I’m in the progress of developing a web application. This web application is mostly a CRUD interface, although some users are only allowed to perform some actions and see only some parts of views.

What would be a reasonable way to handle user permissions, given that some parts of views are not available to users? I was thinking of having a function hasPermission(permission) that returns true iff the current user has the given permission, although it would require conditionals around all parts of views that are only visible to some users. For example:

{% if has_permission('view_location') %}
    {{ product.location }}
{% endif %}

I’m fearing this will become an ugly and unreadable mess, especially since these permissions can get kind of complicated.

How is this problem commonly solved in web applications?

I’m considering using Haskell with Happstack or Python with Django.

  • if you are using django, I'm not certain as I have basic knowledge of the framework, but I think you can extend a template, maybe you can extend the template depending which permissions, then you have different templates for different users called, and avoid bugs? – user50236 Oct 22 '13 at 13:14
  • 1
    You're doing it correctly. If you just need to inhibit data being passed to the view for which your user doesn't have permission, you can do that in the Controller, or even the Model. But if you're trying to suppress portions of a view from being displayed, the View is the place to do that. – Robert Harvey Oct 22 '13 at 22:05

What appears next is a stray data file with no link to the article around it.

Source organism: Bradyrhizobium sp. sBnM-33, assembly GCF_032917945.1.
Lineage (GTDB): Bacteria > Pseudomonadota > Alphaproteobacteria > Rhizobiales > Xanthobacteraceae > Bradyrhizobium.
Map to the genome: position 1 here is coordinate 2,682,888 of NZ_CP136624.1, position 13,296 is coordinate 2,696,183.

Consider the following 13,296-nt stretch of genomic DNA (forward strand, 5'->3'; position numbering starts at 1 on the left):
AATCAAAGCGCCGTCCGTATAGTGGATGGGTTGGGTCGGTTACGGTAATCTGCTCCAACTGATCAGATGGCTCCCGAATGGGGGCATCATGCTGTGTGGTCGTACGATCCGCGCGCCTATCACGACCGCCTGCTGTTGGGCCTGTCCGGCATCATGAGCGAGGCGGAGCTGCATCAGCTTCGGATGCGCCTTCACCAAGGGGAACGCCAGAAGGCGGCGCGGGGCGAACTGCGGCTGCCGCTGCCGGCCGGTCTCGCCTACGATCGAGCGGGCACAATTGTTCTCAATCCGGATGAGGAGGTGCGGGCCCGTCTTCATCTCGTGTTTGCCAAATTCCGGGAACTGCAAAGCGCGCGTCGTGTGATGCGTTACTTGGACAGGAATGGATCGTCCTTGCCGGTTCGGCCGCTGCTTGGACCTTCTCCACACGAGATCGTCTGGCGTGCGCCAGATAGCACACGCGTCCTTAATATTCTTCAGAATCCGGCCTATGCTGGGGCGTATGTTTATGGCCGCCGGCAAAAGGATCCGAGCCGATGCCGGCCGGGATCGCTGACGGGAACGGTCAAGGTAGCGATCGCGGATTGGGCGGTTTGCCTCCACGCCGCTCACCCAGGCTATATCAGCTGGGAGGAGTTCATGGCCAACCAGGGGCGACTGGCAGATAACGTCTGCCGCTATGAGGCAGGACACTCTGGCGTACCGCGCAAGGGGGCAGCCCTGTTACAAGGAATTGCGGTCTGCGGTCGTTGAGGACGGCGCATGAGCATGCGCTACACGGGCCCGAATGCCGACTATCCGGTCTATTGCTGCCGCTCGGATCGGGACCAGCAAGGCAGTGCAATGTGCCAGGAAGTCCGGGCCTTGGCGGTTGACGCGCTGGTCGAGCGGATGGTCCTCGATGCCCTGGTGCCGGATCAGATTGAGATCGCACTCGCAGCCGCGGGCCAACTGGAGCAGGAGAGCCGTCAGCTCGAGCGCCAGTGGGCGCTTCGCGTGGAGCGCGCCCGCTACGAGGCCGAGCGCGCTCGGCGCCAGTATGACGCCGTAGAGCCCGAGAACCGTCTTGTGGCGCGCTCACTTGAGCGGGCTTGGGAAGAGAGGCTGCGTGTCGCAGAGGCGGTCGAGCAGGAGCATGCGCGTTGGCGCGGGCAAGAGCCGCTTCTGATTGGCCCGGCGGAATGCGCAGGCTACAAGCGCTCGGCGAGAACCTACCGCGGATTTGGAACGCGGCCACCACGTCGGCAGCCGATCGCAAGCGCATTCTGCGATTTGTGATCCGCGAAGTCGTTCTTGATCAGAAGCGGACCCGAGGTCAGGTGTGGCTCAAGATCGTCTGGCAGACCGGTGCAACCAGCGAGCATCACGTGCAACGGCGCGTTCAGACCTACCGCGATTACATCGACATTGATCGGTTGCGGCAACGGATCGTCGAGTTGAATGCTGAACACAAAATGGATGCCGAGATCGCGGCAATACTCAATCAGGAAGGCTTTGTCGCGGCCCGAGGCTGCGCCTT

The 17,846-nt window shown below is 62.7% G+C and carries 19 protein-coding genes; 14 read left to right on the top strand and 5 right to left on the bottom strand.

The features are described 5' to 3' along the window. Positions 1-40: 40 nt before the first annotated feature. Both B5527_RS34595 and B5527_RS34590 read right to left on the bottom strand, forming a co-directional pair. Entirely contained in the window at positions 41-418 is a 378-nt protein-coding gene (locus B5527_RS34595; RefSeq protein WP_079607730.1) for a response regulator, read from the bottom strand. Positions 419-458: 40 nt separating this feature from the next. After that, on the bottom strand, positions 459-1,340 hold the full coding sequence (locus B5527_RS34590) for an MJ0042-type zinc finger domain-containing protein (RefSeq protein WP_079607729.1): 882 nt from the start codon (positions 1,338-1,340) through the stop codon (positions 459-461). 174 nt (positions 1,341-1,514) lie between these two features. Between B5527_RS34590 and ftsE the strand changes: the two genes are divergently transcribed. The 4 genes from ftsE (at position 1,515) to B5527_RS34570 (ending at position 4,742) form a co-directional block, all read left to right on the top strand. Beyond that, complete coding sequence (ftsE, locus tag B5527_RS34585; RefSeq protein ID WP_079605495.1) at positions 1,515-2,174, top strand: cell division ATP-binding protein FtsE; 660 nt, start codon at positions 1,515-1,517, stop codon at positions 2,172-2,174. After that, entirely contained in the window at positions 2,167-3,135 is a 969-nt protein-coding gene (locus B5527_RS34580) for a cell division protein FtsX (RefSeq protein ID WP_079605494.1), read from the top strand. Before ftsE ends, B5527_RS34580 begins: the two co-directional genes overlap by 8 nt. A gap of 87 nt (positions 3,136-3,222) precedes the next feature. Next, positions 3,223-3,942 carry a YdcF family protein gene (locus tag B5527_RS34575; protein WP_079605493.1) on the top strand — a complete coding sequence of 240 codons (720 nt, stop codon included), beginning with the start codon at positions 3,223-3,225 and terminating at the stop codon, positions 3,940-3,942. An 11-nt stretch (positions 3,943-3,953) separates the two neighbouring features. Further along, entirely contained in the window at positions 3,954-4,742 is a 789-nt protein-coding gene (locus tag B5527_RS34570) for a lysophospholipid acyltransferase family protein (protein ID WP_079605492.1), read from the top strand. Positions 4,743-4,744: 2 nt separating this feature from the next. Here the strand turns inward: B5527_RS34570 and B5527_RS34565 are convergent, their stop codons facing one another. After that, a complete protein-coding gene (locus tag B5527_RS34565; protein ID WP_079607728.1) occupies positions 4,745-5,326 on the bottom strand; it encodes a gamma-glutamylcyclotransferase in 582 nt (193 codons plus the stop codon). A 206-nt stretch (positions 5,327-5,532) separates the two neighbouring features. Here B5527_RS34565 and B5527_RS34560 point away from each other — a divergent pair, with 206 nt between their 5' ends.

I'm not sure how it is normally accomplished in other frameworks, but I created a small PHP framework that essentially had a similar method to the one you described to trigger permission logic.

I would imagine in Django you could create different view templates that include or not include the parts of the view that need permissions and return different views based on permissions, which could be controlled mostly in views.py. I'm not really sure how else you could accomplish permission logic any more simply than a simple flag or returning different views.


You could store the permissions in the user table in your database:


Then just check the appropriate fields before letting a given user access one part of the system or perform a certain activity.

  • This kinda makes user maintenance difficult, especially if the one doing the maintenance is new, or doesn't completely understand what each permission does. – Justin E Jan 17 '14 at 19:44

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